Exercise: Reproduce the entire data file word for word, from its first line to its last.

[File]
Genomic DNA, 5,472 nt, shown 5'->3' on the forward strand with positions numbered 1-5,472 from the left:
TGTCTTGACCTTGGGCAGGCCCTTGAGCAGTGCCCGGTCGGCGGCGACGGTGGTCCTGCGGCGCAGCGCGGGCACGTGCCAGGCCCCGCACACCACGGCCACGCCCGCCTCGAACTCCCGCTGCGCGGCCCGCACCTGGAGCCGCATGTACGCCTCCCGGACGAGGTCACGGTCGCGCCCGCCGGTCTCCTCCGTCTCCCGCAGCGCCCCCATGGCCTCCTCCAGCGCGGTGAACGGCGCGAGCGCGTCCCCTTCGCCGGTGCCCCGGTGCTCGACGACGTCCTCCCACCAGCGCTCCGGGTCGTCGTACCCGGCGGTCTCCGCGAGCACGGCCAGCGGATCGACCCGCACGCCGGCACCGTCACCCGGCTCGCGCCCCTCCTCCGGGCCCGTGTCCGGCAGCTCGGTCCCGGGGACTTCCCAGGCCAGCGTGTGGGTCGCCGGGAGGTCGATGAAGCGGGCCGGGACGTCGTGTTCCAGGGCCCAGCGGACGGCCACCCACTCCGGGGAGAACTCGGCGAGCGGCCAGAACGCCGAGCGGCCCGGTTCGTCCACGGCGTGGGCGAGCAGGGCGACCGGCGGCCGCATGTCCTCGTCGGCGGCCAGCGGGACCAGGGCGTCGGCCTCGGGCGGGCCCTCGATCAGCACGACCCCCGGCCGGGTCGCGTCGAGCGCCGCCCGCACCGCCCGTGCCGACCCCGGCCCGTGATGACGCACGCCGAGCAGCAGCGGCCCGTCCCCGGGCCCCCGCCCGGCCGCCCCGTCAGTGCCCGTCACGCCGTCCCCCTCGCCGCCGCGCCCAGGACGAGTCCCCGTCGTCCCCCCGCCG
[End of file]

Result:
Genomic DNA, 5,472 nt, shown 5'->3' on the forward strand with positions numbered 1-5,472 from the left:
TGTCTTGACCTTGGGCAGGCCCTTGAGCAGTGCCCGGTCGGCGGCGACGGTGGTCCTGCGGCGCAGCGCGGGCACGTGCCAGGCCCCGCACACCACGGCCACGCCCGCCTCGAACTCCCGCTGCGCGGCCCGCACCTGGAGCCGCATGTACGCCTCCCGGACGAGGTCACGGTCGCGCCCGCCGGTCTCCTCCGTCTCCCGCAGCGCCCCCATGGCCTCCTCCAGCGCGGTGAACGGCGCGAGCGCGTCCCCTTCGCCGGTGCCCCGGTGCTCGACGACGTCCTCCCACCAGCGCTCCGGGTCGTCGTACCCGGCGGTCTCCGCGAGCACGGCCAGCGGATCGACCCGCACGCCGGCACCGTCACCCGGCTCGCGCCCCTCCTCCGGGCCCGTGTCCGGCAGCTCGGTCCCGGGGACTTCCCAGGCCAGCGTGTGGGTCGCCGGGAGGTCGATGAAGCGGGCCGGGACGTCGTGTTCCAGGGCCCAGCGGACGGCCACCCACTCCGGGGAGAACTCGGCGAGCGGCCAGAACGCCGAGCGGCCCGGTTCGTCCACGGCGTGGGCGAGCAGGGCGACCGGCGGCCGCATGTCCTCGTCGGCGGCCAGCGGGACCAGGGCGTCGGCCTCGGGCGGGCCCTCGATCAGCACGACCCCCGGCCGGGTCGCGTCGAGCGCCGCCCGCACCGCCCGTGCCGACCCCGGCCCGTGATGACGCACGCCGAGCAGCAGCGGCCCGTCCCCGGGCCCCCGCCCGGCCGCCCCGTCAGTGCCCGTCACGCCGTCCCCCTCGCCGCCGCGCCCAGGACGAGTCCCCGTCGTCCCCCCGCCG